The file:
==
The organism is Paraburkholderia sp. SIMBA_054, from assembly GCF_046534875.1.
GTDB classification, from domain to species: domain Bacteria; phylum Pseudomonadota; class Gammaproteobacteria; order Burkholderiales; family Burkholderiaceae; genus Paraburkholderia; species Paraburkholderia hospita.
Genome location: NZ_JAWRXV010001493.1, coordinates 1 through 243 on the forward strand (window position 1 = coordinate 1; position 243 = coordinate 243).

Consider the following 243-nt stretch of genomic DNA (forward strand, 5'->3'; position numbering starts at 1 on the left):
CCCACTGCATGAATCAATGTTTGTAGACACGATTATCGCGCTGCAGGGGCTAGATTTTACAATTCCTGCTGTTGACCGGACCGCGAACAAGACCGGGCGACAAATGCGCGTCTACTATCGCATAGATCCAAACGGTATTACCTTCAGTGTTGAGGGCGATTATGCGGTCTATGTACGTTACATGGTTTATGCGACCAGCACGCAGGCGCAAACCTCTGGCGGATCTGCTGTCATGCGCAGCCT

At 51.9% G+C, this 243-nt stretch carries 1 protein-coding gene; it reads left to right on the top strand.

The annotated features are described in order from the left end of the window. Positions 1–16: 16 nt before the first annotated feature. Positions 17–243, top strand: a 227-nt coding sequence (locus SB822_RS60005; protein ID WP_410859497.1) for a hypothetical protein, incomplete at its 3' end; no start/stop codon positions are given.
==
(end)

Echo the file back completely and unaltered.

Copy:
The organism is Paraburkholderia sp. SIMBA_054, from assembly GCF_046534875.1.
GTDB classification, from domain to species: domain Bacteria; phylum Pseudomonadota; class Gammaproteobacteria; order Burkholderiales; family Burkholderiaceae; genus Paraburkholderia; species Paraburkholderia hospita.
Genome location: NZ_JAWRXV010001493.1, coordinates 1 through 243 on the forward strand (window position 1 = coordinate 1; position 243 = coordinate 243).

Consider the following 243-nt stretch of genomic DNA (forward strand, 5'->3'; position numbering starts at 1 on the left):
CCCACTGCATGAATCAATGTTTGTAGACACGATTATCGCGCTGCAGGGGCTAGATTTTACAATTCCTGCTGTTGACCGGACCGCGAACAAGACCGGGCGACAAATGCGCGTCTACTATCGCATAGATCCAAACGGTATTACCTTCAGTGTTGAGGGCGATTATGCGGTCTATGTACGTTACATGGTTTATGCGACCAGCACGCAGGCGCAAACCTCTGGCGGATCTGCTGTCATGCGCAGCCT

At 51.9% G+C, this 243-nt stretch carries 1 protein-coding gene; it reads left to right on the top strand.

The annotated features are described in order from the left end of the window. Positions 1–16: 16 nt before the first annotated feature. Positions 17–243, top strand: a 227-nt coding sequence (locus SB822_RS60005; protein ID WP_410859497.1) for a hypothetical protein, incomplete at its 3' end; no start/stop codon positions are given.